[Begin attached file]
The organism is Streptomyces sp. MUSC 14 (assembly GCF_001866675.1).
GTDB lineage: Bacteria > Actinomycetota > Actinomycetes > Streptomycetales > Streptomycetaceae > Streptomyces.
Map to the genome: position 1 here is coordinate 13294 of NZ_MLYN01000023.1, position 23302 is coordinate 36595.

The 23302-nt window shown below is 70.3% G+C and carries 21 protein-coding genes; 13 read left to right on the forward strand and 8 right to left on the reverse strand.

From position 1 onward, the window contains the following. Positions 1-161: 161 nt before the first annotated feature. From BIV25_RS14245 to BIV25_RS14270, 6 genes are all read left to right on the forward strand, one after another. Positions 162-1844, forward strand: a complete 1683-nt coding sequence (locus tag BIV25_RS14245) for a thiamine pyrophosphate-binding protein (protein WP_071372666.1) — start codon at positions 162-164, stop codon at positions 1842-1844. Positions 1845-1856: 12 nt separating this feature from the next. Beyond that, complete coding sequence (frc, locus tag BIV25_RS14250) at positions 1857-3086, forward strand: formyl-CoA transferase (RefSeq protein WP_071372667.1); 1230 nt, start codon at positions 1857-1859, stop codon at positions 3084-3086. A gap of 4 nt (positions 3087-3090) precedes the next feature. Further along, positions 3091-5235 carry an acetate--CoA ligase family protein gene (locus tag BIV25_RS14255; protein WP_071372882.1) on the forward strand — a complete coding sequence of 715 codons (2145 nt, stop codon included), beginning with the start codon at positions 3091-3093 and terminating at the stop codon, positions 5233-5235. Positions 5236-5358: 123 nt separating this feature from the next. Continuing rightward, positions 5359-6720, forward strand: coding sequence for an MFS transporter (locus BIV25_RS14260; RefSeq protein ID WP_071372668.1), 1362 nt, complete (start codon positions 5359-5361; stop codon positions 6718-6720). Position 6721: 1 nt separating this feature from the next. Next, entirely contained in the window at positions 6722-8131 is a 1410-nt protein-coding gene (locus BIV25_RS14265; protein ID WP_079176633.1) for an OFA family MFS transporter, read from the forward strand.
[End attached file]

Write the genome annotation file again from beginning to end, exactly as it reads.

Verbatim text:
The organism is Streptomyces sp. MUSC 14 (assembly GCF_001866675.1).
GTDB lineage: Bacteria > Actinomycetota > Actinomycetes > Streptomycetales > Streptomycetaceae > Streptomyces.
Map to the genome: position 1 here is coordinate 13294 of NZ_MLYN01000023.1, position 23302 is coordinate 36595.

The 23302-nt window shown below is 70.3% G+C and carries 21 protein-coding genes; 13 read left to right on the forward strand and 8 right to left on the reverse strand.

From position 1 onward, the window contains the following. Positions 1-161: 161 nt before the first annotated feature. From BIV25_RS14245 to BIV25_RS14270, 6 genes are all read left to right on the forward strand, one after another. Positions 162-1844, forward strand: a complete 1683-nt coding sequence (locus tag BIV25_RS14245) for a thiamine pyrophosphate-binding protein (protein WP_071372666.1) — start codon at positions 162-164, stop codon at positions 1842-1844. Positions 1845-1856: 12 nt separating this feature from the next. Beyond that, complete coding sequence (frc, locus tag BIV25_RS14250) at positions 1857-3086, forward strand: formyl-CoA transferase (RefSeq protein WP_071372667.1); 1230 nt, start codon at positions 1857-1859, stop codon at positions 3084-3086. A gap of 4 nt (positions 3087-3090) precedes the next feature. Further along, positions 3091-5235 carry an acetate--CoA ligase family protein gene (locus tag BIV25_RS14255; protein WP_071372882.1) on the forward strand — a complete coding sequence of 715 codons (2145 nt, stop codon included), beginning with the start codon at positions 3091-3093 and terminating at the stop codon, positions 5233-5235. Positions 5236-5358: 123 nt separating this feature from the next. Continuing rightward, positions 5359-6720, forward strand: coding sequence for an MFS transporter (locus BIV25_RS14260; RefSeq protein ID WP_071372668.1), 1362 nt, complete (start codon positions 5359-5361; stop codon positions 6718-6720). Position 6721: 1 nt separating this feature from the next. Next, entirely contained in the window at positions 6722-8131 is a 1410-nt protein-coding gene (locus BIV25_RS14265; protein ID WP_079176633.1) for an OFA family MFS transporter, read from the forward strand.